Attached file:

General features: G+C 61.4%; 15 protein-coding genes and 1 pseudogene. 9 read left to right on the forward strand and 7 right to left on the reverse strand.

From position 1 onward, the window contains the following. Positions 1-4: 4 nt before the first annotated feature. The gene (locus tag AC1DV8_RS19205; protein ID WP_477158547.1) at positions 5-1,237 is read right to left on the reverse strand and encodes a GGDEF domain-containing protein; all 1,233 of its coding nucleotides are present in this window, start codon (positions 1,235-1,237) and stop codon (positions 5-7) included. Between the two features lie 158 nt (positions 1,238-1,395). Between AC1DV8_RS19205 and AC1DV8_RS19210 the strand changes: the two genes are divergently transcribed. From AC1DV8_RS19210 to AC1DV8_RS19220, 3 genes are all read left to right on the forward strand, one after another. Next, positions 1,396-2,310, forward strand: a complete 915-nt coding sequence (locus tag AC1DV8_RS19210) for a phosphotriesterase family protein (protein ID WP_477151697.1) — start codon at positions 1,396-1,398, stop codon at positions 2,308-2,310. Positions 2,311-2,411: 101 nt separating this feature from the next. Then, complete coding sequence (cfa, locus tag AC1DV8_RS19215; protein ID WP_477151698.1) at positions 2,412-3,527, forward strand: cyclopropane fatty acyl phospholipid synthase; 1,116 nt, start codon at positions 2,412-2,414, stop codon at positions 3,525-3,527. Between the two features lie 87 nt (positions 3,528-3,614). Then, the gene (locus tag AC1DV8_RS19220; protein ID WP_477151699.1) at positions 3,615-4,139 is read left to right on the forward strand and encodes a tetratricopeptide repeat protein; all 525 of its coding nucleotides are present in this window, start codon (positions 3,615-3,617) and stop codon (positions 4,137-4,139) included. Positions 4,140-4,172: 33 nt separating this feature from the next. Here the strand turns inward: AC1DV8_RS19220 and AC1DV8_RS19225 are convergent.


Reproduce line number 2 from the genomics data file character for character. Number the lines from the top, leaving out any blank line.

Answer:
From position 1 onward, the window contains the following. Positions 1-4: 4 nt before the first annotated feature. The gene (locus tag AC1DV8_RS19205; protein ID WP_477158547.1) at positions 5-1,237 is read right to left on the reverse strand and encodes a GGDEF domain-containing protein; all 1,233 of its coding nucleotides are present in this window, start codon (positions 1,235-1,237) and stop codon (positions 5-7) included. Between the two features lie 158 nt (positions 1,238-1,395). Between AC1DV8_RS19205 and AC1DV8_RS19210 the strand changes: the two genes are divergently transcribed. From AC1DV8_RS19210 to AC1DV8_RS19220, 3 genes are all read left to right on the forward strand, one after another. Next, positions 1,396-2,310, forward strand: a complete 915-nt coding sequence (locus tag AC1DV8_RS19210) for a phosphotriesterase family protein (protein ID WP_477151697.1) — start codon at positions 1,396-1,398, stop codon at positions 2,308-2,310. Positions 2,311-2,411: 101 nt separating this feature from the next. Then, complete coding sequence (cfa, locus tag AC1DV8_RS19215; protein ID WP_477151698.1) at positions 2,412-3,527, forward strand: cyclopropane fatty acyl phospholipid synthase; 1,116 nt, start codon at positions 2,412-2,414, stop codon at positions 3,525-3,527. Between the two features lie 87 nt (positions 3,528-3,614). Then, the gene (locus tag AC1DV8_RS19220; protein ID WP_477151699.1) at positions 3,615-4,139 is read left to right on the forward strand and encodes a tetratricopeptide repeat protein; all 525 of its coding nucleotides are present in this window, start codon (positions 3,615-3,617) and stop codon (positions 4,137-4,139) included. Positions 4,140-4,172: 33 nt separating this feature from the next. Here the strand turns inward: AC1DV8_RS19220 and AC1DV8_RS19225 are convergent.